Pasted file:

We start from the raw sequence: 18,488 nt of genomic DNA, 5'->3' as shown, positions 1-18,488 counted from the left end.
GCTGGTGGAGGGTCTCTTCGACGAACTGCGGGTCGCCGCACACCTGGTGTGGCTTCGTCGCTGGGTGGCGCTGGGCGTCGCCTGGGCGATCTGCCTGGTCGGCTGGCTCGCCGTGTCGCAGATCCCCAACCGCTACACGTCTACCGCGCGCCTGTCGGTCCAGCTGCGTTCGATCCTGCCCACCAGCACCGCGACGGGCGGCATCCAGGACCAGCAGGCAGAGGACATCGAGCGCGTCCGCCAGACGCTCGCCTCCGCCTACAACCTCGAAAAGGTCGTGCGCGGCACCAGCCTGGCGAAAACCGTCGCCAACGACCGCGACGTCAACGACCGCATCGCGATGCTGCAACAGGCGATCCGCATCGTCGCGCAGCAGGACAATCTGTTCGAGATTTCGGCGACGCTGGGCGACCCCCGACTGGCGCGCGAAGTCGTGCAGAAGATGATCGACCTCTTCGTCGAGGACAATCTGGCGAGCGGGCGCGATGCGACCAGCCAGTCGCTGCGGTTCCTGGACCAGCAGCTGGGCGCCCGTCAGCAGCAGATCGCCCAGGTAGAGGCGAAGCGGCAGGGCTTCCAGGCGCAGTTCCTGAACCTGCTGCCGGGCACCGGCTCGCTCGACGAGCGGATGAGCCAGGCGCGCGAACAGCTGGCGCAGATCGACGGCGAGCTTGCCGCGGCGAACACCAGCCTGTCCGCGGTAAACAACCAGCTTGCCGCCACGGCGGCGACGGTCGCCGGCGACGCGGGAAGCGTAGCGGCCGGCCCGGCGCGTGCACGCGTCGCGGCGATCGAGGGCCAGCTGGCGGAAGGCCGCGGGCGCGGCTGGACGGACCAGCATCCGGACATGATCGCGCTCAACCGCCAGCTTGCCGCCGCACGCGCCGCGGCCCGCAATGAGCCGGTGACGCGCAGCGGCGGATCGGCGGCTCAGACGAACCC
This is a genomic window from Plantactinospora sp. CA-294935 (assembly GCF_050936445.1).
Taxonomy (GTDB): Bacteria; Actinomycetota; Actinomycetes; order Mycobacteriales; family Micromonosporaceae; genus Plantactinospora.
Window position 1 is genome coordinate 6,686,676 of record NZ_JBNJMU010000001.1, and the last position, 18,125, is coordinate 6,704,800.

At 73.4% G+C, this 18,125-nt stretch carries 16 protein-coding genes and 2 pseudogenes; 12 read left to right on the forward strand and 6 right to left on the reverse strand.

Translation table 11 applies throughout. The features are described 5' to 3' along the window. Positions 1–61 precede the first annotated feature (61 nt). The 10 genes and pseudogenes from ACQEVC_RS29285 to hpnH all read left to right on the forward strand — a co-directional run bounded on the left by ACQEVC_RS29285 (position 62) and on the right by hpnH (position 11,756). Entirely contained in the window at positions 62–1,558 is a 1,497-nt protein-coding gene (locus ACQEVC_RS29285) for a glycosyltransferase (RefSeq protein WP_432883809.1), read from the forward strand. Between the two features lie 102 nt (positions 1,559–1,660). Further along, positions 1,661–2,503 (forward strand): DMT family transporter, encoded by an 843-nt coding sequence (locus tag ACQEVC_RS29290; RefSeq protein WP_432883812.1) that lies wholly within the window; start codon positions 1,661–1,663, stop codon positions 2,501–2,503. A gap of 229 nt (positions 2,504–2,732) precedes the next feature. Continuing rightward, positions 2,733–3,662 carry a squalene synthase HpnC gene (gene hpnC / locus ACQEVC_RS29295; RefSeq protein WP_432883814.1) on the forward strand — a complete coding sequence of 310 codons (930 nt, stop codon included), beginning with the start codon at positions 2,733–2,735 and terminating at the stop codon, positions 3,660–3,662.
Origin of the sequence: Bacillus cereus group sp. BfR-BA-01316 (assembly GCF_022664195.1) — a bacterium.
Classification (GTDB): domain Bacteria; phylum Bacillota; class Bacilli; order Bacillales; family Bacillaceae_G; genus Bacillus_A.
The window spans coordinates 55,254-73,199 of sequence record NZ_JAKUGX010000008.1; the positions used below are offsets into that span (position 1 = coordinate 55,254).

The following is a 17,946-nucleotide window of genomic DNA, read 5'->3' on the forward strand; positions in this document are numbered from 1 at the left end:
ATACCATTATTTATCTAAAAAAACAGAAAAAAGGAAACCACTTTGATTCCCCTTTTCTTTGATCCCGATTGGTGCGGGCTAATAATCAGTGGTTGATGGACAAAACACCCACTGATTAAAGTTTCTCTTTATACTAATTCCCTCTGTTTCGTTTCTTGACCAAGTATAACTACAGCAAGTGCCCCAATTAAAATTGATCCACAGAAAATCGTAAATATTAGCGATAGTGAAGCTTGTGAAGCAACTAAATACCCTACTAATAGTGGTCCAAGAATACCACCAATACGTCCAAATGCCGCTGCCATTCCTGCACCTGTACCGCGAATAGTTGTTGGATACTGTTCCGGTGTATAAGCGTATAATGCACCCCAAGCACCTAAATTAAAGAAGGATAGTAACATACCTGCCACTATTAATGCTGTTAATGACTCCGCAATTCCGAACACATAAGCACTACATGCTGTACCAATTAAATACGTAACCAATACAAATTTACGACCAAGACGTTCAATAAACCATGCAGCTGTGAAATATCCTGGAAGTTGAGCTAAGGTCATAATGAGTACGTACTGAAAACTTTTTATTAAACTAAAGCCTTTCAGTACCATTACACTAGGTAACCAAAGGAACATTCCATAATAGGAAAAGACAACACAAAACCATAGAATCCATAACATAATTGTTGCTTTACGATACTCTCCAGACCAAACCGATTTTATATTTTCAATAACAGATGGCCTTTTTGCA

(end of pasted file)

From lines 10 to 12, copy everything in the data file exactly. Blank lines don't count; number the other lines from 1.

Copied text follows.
The window spans coordinates 55,254-73,199 of sequence record NZ_JAKUGX010000008.1; the positions used below are offsets into that span (position 1 = coordinate 55,254).

The following is a 17,946-nucleotide window of genomic DNA, read 5'->3' on the forward strand; positions in this document are numbered from 1 at the left end:
ATACCATTATTTATCTAAAAAAACAGAAAAAAGGAAACCACTTTGATTCCCCTTTTCTTTGATCCCGATTGGTGCGGGCTAATAATCAGTGGTTGATGGACAAAACACCCACTGATTAAAGTTTCTCTTTATACTAATTCCCTCTGTTTCGTTTCTTGACCAAGTATAACTACAGCAAGTGCCCCAATTAAAATTGATCCACAGAAAATCGTAAATATTAGCGATAGTGAAGCTTGTGAAGCAACTAAATACCCTACTAATAGTGGTCCAAGAATACCACCAATACGTCCAAATGCCGCTGCCATTCCTGCACCTGTACCGCGAATAGTTGTTGGATACTGTTCCGGTGTATAAGCGTATAATGCACCCCAAGCACCTAAATTAAAGAAGGATAGTAACATACCTGCCACTATTAATGCTGTTAATGACTCCGCAATTCCGAACACATAAGCACTACATGCTGTACCAATTAAATACGTAACCAATACAAATTTACGACCAAGACGTTCAATAAACCATGCAGCTGTGAAATATCCTGGAAGTTGAGCTAAGGTCATAATGAGTACGTACTGAAAACTTTTTATTAAACTAAAGCCTTTCAGTACCATTACACTAGGTAACCAAAGGAACATTCCATAATAGGAAAAGACAACACAAAACCATAGAATCCATAACATAATTGTTGCTTTACGATACTCTCCAGACCAAACCGATTTTATATTTTCAATAACAGATGGCCTTTTTGCA